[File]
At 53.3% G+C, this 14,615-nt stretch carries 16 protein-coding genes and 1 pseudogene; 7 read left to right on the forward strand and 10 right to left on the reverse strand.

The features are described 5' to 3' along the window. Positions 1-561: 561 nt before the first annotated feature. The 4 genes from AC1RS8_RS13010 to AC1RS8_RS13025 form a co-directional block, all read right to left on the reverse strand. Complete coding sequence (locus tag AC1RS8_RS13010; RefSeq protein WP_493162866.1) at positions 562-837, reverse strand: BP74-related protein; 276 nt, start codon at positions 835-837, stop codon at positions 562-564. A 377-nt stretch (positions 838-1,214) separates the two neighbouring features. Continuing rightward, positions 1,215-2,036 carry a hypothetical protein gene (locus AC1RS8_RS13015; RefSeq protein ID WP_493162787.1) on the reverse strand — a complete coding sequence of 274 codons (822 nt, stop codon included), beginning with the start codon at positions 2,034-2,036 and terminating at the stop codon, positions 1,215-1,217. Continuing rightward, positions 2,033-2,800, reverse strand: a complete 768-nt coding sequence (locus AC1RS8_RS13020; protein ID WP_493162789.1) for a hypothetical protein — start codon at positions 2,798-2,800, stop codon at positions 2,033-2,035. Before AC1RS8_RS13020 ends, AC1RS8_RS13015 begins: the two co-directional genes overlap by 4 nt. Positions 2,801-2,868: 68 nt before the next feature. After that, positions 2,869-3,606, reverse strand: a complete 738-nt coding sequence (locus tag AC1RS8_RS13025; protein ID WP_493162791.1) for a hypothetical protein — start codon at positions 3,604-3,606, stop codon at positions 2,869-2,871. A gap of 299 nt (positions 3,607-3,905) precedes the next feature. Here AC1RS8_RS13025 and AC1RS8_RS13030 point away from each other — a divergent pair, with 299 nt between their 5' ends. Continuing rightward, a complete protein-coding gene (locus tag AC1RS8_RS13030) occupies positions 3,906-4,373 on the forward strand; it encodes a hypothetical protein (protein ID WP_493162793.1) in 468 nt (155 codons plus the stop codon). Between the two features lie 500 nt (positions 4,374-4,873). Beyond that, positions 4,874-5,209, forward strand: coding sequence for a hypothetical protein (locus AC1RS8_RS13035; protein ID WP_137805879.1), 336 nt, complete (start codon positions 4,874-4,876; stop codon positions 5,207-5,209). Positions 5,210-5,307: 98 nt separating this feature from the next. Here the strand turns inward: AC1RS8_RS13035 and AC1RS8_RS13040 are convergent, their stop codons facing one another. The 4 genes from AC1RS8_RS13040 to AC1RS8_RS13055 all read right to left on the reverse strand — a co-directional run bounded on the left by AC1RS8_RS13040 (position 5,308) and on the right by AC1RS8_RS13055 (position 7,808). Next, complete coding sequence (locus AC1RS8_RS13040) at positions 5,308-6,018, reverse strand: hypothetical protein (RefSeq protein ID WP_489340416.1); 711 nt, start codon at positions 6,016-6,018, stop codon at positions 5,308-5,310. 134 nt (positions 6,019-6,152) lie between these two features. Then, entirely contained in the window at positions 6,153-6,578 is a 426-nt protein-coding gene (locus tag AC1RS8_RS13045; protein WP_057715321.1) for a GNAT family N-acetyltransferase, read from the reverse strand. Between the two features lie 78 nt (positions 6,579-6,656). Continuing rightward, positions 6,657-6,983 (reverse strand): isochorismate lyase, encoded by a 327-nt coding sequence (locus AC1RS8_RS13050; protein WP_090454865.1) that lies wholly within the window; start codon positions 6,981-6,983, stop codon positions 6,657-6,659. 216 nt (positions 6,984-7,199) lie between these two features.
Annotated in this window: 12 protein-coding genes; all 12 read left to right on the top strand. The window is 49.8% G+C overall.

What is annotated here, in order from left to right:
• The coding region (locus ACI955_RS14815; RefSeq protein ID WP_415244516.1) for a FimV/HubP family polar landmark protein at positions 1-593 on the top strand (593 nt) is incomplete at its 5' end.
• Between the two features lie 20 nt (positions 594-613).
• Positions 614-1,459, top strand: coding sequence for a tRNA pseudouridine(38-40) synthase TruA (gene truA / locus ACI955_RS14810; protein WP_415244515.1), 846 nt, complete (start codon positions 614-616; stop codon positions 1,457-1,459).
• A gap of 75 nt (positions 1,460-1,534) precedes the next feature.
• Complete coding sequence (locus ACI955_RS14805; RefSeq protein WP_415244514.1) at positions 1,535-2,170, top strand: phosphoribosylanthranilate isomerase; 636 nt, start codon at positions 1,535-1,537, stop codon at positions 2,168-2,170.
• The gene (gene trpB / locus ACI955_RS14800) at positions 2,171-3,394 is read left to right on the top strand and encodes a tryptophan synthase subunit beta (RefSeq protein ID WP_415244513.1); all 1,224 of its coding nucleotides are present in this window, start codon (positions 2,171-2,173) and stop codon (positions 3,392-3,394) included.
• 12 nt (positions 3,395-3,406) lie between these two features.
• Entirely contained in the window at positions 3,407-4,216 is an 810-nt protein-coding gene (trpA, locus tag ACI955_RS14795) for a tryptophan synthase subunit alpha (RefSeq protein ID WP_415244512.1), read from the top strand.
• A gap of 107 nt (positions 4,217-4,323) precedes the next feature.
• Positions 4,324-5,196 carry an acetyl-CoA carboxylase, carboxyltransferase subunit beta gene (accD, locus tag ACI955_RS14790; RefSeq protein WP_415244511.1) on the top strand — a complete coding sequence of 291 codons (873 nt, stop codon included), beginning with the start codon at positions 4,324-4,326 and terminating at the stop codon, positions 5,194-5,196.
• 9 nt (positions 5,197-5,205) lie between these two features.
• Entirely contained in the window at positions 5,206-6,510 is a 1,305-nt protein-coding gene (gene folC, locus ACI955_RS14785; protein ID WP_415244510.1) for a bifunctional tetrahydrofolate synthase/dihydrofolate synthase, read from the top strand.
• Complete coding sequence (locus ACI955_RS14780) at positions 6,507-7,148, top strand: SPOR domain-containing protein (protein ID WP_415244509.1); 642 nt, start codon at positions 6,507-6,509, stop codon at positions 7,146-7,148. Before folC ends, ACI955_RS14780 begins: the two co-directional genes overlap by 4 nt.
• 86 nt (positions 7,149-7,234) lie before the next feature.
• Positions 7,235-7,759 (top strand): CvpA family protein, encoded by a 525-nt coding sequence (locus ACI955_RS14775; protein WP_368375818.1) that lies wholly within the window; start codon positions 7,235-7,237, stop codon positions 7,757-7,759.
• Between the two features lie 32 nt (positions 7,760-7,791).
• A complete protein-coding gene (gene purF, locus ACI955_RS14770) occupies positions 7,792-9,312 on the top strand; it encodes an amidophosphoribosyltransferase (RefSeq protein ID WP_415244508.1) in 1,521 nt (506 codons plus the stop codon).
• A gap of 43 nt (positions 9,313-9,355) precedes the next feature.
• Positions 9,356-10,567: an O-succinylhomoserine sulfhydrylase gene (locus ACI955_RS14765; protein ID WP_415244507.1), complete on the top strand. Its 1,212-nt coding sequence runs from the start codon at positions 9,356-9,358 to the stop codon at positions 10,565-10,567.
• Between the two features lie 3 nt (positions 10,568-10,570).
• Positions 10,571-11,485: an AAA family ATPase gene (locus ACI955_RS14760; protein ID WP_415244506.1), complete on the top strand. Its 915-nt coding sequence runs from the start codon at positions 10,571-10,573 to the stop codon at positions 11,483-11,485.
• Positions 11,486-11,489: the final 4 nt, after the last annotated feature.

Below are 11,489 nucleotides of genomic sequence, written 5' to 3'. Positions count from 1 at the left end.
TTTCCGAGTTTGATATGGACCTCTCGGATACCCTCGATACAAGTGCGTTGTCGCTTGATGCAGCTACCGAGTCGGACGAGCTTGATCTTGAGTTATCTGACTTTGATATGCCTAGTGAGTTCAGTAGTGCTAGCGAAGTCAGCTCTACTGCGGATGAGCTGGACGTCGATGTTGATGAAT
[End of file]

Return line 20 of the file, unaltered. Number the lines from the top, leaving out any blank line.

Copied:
• Between the two features lie 32 nt (positions 7,760-7,791).